The final phase of the Credit Card Accountability Responsibility and Disclosure Act's three phase implementation too effect this past weekend. The law, which was signed by President Barack Obama in May 2009, is designed to restrict credit card company practices that harm consumers. Credit card consumers will now enjoy the following protections:
- Credit card companies will be prohibited from charging penalty fees that exceed the dollar amount associated with the debtor's violation. For example, if the debtor was late on a $25 payment, the credit card company would not be able to charge a penalty fee of $49. Also, credit card companies may not issue penalty fees unless they are "reasonable and proportional to the omission or violation." Of course the definition of what is reasonable and proportional is open to interpretation.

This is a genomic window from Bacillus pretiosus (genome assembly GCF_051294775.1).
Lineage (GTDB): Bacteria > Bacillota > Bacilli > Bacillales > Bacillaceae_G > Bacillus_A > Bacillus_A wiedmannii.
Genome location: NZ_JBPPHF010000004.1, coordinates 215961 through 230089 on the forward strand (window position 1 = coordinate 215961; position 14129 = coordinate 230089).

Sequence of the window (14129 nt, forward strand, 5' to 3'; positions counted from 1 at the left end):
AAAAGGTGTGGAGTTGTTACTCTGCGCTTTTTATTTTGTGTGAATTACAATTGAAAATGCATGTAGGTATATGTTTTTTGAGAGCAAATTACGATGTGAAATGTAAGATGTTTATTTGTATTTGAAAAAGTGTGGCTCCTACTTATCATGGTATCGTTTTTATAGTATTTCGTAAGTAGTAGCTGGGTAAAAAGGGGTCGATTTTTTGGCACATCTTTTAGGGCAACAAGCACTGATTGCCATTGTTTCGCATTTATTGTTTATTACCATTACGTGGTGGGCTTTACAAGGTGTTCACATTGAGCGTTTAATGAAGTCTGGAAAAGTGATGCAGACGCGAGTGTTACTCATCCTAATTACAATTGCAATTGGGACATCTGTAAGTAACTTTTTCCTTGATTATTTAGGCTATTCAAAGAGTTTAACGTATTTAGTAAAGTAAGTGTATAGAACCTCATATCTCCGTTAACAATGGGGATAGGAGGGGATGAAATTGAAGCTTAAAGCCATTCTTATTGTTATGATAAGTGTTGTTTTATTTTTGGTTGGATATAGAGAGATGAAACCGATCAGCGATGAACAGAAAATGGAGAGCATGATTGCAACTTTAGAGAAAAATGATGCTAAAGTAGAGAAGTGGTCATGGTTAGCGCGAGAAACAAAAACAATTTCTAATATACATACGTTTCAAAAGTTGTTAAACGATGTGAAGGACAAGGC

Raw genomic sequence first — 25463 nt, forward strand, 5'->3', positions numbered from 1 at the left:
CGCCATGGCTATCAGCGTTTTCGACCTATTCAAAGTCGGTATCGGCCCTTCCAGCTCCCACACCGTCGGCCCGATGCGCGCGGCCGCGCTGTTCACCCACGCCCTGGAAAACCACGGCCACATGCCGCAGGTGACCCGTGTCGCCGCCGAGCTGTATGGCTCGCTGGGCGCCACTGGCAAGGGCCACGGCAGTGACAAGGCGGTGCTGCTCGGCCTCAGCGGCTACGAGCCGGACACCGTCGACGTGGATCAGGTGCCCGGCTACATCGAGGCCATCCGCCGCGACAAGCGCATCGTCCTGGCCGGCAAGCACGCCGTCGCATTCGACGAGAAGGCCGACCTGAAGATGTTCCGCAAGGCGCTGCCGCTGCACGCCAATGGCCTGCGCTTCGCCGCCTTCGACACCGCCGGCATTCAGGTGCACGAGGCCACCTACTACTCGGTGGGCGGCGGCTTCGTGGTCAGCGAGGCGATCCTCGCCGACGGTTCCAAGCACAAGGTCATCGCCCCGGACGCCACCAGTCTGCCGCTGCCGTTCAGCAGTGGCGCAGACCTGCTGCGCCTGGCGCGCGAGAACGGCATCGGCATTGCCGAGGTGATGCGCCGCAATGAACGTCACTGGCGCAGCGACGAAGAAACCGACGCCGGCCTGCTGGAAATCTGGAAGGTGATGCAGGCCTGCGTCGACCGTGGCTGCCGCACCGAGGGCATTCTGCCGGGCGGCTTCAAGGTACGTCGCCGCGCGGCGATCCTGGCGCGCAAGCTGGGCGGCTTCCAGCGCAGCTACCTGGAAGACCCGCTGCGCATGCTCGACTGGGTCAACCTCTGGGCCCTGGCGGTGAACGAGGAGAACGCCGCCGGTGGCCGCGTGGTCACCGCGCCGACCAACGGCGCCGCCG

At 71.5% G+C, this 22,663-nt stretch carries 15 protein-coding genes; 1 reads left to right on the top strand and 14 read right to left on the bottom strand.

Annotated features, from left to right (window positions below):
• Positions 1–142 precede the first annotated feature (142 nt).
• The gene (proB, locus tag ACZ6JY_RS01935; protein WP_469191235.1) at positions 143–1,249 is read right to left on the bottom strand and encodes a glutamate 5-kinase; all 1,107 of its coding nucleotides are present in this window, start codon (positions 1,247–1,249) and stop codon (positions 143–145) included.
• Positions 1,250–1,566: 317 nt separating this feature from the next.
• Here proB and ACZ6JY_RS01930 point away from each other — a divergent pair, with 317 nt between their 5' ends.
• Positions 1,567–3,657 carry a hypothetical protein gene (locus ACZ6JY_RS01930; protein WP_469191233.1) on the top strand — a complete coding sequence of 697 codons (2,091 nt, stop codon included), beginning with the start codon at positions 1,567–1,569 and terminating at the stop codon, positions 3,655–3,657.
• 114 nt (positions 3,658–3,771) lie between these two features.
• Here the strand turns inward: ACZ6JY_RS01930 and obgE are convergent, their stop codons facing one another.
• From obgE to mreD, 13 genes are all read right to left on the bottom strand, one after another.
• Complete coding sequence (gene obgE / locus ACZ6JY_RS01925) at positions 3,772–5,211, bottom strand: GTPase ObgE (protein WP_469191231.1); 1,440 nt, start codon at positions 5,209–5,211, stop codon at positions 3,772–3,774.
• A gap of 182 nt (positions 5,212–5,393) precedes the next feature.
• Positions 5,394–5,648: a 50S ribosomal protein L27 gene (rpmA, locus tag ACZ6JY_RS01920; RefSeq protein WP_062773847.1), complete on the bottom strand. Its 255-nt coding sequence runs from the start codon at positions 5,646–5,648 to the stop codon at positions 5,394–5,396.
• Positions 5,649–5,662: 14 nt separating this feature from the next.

- And in line with the Credit Card Act's attempt to rein in credit card penalty fees, the new also law prohibits credit card companies from charging more than $25 for late fees or other violations against the terms and conditions of using the credit card unless the credit card consumer engages in these violations repeatedly or the violation causes the credit card company to incur costs that are greater than $25. This could really impact debtors who are experiencing financial difficulties and end up paying late or overdraft their credit card repeatedly because of those financial challenges.
- Finally, credit card companies are now prohibited from charging inactivity fees on gift cards. Also, newly issued gift cards cannot expire for at least five years.